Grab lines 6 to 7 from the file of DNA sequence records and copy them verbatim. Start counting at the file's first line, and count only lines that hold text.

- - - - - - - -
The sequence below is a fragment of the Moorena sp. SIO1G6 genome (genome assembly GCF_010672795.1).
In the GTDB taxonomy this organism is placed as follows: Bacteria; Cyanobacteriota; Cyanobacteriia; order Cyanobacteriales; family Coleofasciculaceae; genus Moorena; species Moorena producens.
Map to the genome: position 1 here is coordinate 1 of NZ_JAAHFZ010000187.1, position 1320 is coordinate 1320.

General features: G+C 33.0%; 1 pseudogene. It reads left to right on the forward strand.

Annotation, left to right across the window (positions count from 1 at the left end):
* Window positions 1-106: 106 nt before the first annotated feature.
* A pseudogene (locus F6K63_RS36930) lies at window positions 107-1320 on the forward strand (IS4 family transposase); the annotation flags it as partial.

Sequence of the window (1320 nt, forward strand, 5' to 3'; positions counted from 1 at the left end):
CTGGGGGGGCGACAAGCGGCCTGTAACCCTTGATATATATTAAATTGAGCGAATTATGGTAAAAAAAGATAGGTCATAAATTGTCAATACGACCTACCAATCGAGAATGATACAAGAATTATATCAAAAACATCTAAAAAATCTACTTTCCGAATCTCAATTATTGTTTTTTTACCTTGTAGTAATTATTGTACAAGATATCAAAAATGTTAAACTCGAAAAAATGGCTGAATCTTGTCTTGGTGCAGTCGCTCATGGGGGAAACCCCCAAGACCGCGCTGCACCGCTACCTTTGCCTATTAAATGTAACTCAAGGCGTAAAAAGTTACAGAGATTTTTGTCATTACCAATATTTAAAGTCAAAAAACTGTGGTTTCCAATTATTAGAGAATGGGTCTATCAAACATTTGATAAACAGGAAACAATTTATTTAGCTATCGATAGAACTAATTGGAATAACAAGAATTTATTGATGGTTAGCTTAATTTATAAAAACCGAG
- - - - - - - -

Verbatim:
* Window positions 1-106: 106 nt before the first annotated feature.
* A pseudogene (locus F6K63_RS36930) lies at window positions 107-1320 on the forward strand (IS4 family transposase); the annotation flags it as partial.